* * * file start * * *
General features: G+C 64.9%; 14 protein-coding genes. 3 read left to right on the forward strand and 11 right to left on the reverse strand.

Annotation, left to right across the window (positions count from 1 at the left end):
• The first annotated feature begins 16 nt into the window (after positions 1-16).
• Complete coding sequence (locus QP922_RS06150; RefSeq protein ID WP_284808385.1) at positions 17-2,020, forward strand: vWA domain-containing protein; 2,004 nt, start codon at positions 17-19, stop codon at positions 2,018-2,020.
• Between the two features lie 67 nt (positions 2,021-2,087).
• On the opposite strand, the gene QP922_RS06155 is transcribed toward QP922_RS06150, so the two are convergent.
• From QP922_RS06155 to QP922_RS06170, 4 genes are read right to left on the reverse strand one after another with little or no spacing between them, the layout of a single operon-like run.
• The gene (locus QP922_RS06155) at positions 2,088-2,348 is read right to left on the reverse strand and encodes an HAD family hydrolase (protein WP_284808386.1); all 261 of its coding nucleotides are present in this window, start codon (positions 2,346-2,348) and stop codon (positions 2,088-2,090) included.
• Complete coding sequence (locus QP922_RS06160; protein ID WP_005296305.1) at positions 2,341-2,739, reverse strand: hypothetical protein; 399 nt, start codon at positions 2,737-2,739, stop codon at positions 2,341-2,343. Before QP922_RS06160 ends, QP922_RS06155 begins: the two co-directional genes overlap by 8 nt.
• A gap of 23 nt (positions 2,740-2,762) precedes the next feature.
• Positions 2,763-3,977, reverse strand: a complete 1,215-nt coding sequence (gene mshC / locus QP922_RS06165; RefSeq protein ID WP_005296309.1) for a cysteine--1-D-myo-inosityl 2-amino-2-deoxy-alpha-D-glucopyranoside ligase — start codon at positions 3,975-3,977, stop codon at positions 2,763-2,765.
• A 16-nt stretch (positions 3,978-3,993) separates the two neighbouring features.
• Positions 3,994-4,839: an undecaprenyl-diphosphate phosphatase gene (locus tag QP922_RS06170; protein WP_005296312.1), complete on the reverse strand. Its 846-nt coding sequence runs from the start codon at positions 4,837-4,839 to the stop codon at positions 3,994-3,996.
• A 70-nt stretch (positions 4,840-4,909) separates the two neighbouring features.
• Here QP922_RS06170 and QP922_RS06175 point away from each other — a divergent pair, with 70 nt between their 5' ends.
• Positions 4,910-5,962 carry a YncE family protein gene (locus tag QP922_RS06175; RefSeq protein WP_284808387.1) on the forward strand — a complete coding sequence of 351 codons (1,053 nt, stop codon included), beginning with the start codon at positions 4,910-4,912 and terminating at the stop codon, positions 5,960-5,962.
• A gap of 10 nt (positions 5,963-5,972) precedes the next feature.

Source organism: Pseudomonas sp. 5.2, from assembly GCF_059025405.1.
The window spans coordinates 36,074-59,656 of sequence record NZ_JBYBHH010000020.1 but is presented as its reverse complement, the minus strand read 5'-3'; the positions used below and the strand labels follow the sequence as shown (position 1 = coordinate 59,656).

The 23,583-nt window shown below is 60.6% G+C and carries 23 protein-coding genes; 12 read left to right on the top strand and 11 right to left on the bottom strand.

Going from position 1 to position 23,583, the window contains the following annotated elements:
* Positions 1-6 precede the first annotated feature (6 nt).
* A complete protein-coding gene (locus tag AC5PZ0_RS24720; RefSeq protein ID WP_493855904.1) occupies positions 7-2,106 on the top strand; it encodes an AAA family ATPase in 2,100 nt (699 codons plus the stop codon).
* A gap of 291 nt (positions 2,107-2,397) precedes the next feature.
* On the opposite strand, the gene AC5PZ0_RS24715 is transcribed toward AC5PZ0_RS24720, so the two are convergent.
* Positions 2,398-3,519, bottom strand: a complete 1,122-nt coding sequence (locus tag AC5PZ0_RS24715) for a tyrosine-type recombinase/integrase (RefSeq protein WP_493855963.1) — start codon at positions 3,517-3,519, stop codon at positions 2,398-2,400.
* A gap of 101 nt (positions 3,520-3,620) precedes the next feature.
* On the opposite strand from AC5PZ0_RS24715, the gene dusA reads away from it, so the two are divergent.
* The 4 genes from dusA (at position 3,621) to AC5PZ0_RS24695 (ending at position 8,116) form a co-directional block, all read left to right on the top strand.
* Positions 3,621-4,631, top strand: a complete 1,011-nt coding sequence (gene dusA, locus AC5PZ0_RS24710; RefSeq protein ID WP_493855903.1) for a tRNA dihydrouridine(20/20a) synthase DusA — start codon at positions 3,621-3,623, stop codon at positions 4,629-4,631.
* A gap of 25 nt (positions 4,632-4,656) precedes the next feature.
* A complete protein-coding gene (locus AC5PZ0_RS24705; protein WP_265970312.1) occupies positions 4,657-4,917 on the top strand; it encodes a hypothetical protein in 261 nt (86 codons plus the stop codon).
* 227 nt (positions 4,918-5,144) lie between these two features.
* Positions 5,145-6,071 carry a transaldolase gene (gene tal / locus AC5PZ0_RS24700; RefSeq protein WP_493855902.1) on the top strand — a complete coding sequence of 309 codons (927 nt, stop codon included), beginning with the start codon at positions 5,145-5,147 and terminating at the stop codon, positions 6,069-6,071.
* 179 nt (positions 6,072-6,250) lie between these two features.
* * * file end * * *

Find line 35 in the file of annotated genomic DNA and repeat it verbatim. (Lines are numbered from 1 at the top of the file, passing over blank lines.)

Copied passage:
* 179 nt (positions 6,072-6,250) lie between these two features.